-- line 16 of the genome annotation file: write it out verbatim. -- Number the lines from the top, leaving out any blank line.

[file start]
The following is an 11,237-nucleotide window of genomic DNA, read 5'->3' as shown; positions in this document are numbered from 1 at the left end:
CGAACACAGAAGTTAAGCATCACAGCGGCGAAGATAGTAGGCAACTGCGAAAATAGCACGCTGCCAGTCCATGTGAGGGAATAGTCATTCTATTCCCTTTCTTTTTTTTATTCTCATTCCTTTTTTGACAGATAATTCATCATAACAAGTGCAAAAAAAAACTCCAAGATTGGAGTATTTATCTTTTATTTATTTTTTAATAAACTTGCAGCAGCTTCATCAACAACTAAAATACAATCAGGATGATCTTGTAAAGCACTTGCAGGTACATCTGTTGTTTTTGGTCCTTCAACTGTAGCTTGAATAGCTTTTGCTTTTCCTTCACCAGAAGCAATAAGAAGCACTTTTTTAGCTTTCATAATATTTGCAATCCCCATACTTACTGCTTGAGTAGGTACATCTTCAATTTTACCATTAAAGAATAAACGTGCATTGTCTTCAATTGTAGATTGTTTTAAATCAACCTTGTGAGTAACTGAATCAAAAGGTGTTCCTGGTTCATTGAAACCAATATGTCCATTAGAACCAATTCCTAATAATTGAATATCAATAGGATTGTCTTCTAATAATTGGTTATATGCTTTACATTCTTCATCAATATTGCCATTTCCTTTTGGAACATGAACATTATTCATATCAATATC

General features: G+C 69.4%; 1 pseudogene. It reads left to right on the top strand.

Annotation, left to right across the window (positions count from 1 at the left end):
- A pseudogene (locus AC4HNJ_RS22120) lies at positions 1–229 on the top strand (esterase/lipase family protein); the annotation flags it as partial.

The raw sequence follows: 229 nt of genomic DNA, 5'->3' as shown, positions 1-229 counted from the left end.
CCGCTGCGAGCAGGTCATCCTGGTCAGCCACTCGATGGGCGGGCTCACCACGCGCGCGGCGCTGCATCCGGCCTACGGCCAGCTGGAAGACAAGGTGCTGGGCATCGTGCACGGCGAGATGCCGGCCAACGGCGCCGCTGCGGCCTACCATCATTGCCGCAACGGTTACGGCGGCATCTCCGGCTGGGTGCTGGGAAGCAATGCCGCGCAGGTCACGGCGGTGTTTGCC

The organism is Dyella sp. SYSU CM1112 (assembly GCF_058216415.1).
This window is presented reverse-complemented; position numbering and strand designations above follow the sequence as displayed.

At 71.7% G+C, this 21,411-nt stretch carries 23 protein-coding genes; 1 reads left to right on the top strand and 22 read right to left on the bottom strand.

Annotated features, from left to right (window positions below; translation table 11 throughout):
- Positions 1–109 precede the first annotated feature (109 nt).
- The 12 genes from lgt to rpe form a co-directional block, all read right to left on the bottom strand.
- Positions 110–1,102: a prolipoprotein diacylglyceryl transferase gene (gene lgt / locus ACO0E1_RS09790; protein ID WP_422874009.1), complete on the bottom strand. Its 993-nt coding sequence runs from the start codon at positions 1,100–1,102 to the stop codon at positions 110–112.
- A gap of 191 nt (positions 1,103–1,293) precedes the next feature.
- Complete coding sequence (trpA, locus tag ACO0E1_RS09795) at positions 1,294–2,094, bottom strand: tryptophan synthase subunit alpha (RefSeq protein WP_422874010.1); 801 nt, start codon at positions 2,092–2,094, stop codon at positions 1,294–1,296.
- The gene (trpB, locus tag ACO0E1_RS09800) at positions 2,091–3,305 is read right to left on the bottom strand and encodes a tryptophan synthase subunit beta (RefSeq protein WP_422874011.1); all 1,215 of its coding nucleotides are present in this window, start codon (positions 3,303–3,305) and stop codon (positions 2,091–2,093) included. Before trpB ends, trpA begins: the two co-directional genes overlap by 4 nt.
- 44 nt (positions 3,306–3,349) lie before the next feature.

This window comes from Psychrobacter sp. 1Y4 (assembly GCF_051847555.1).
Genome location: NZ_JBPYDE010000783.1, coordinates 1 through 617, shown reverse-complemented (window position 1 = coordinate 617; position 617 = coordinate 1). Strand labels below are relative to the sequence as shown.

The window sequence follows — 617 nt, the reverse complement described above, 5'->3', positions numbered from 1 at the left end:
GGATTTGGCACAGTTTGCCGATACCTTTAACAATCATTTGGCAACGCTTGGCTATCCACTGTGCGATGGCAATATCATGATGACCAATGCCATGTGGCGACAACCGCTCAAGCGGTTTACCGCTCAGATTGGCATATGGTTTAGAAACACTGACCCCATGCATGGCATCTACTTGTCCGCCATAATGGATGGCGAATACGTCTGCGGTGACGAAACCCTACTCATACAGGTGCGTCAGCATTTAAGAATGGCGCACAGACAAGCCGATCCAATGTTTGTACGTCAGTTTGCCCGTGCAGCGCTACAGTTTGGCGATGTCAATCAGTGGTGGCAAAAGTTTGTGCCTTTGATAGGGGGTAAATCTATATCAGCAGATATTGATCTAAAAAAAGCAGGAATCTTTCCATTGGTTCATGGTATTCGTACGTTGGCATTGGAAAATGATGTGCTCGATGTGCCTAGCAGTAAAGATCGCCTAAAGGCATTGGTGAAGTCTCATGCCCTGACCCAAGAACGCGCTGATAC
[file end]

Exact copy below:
- Complete coding sequence (trpA, locus tag ACO0E1_RS09795) at positions 1,294–2,094, bottom strand: tryptophan synthase subunit alpha (RefSeq protein WP_422874010.1); 801 nt, start codon at positions 2,092–2,094, stop codon at positions 1,294–1,296.